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Minerva Anestesiologica 2019 July;85(7):731-7

DOI: 10.23736/S0375-9393.18.13078-1

Copyright © 2018 EDIZIONI MINERVA MEDICA

lingua: Inglese

Postoperative pain after vitreo-retinal surgery is influenced by surgery duration and anesthesia conduction

Beatrice LORIGA 1, Alessandro DI FILIPPO 1 , Lorenzo TOFANI 2, Patrizia SIGNORINI 1, Tomaso CAPOROSSI 3, Francesco BARCA 3, Angelo R. DE GAUDIO 3, Stanislao RIZZO 3, Chiara ADEMBRI 1

1 Section of Anesthesiology and Intensive Care, Department of Health Sciences, Careggi University Hospital, University of Florence, Florence, Italy; 2 Department of Neurosciences, Psychology, Drug Research, and Child Health, University of Florence, Florence, Italy; 3 Department of Surgery and Translational Medicine, Careggi University Hospital, University of Florence, Florence, Italy



BACKGROUND: The control of postoperative pain (POP) is a key component of perioperative care. POP after vitreo-retinal surgery (VRS) has been under-investigated, and its incidence remains elusive.
METHODS: In order to assess POP after VRS, the associated risk factors and efficacy of the analgesic protocol in use at our institution, we made a one-year retrospective study on patients undergoing VRS. Patients aged >18 years, ASA Class I-III undergoing VRS entered the study. POP was evaluated by measuring a Numerical Rating Scale (NRS), and analgesic consumption.
RESULTS: A total of 782 patients entered the study. Patients received locoregional (LRA) or general anesthesia (GA) with supplemental block. Twenty-two percent of patients needed analgesics (acetaminophen in 97% of cases), mostly between two and six hours after surgery. The univariate analysis showed a positive association between POP and duration of surgery (P<0.0001) and glaucoma (P=0.04), and a negative association with age (P=0.008), analgesic administration at the end of surgery (P=0.005) and the intraoperative administration of remifentanil for surgery under LRA (P=0.02); sedation to execute the block for LRA did not reduce POP. Patients treated with GA with supplemental block had less pain compared to those treated with LRA with/without remifentanil (P=0.03, P=0.002, respectively). The multivariate analysis confirmed a positive correlation between POP and duration of surgery (P=0.0007) and a negative correlation with the intraoperative remifentanil administration during LRA (P=0.04), and with GA with supplemental block (P=0.01).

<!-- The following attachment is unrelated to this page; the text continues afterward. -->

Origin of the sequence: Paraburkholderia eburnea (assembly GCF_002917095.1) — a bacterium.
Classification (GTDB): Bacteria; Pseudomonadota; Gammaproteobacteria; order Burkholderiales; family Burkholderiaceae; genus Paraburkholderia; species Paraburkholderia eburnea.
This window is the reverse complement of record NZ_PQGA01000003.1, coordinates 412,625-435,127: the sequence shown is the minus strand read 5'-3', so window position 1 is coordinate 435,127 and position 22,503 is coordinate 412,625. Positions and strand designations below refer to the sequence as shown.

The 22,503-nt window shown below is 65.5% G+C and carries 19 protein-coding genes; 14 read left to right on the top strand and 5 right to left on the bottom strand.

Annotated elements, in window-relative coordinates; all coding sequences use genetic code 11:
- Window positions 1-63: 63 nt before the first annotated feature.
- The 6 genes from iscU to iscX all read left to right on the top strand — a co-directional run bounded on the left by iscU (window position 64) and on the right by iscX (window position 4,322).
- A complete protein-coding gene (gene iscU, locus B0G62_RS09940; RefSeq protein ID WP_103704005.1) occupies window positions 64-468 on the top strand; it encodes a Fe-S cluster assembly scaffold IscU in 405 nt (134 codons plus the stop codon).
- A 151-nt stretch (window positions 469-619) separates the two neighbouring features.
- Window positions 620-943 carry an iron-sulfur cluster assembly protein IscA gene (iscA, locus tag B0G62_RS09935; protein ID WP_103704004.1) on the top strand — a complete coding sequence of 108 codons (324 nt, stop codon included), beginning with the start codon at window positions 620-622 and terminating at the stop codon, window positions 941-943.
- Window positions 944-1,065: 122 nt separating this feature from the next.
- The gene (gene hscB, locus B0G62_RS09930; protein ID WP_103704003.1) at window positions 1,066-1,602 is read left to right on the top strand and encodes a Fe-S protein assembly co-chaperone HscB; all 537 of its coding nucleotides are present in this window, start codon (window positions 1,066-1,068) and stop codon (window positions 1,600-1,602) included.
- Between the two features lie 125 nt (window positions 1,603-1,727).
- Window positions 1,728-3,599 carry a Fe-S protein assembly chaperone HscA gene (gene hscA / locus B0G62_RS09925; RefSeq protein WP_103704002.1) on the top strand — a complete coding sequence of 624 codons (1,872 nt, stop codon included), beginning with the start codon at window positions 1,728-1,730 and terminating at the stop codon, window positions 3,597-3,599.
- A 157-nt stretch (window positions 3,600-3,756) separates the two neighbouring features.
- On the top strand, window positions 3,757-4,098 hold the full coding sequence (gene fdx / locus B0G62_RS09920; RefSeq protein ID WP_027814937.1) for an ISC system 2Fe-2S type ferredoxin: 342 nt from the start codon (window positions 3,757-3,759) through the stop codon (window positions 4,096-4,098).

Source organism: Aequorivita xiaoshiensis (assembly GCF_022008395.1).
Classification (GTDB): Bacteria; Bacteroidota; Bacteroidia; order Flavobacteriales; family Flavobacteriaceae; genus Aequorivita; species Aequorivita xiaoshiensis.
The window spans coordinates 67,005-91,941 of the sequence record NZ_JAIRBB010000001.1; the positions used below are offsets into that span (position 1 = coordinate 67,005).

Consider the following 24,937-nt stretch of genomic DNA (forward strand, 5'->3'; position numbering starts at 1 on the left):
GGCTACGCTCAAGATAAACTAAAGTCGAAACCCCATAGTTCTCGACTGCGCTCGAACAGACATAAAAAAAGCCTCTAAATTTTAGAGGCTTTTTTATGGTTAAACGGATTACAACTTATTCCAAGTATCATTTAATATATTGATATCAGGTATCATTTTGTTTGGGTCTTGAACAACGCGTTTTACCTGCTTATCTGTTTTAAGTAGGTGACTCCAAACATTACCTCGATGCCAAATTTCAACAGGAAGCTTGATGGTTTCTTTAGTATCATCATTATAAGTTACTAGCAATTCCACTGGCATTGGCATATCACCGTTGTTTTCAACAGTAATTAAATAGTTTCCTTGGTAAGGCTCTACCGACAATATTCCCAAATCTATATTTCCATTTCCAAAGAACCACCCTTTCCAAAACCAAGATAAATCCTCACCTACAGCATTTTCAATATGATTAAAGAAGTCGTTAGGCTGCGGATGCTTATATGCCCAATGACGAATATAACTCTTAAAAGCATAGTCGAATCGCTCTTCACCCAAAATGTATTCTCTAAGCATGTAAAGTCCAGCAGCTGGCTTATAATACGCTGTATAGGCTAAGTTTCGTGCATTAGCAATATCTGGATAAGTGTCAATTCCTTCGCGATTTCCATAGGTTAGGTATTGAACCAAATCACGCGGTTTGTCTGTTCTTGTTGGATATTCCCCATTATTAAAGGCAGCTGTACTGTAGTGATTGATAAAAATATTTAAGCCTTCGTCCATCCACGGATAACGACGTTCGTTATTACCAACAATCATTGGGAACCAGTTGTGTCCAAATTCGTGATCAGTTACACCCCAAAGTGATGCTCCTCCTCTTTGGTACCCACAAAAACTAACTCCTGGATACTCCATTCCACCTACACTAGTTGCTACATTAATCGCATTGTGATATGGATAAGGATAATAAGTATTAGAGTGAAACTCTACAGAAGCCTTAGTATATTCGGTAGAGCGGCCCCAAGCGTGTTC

CONCLUSIONS: The incidence of POP after VRS is low but not absent, especially for long procedures, it does not require postoperative opioids and can be modified by anesthesiologic choices.


KEY WORDS: Postoperative pain; Pain management; Ophthalmologic surgical procedures; Vitrectomy

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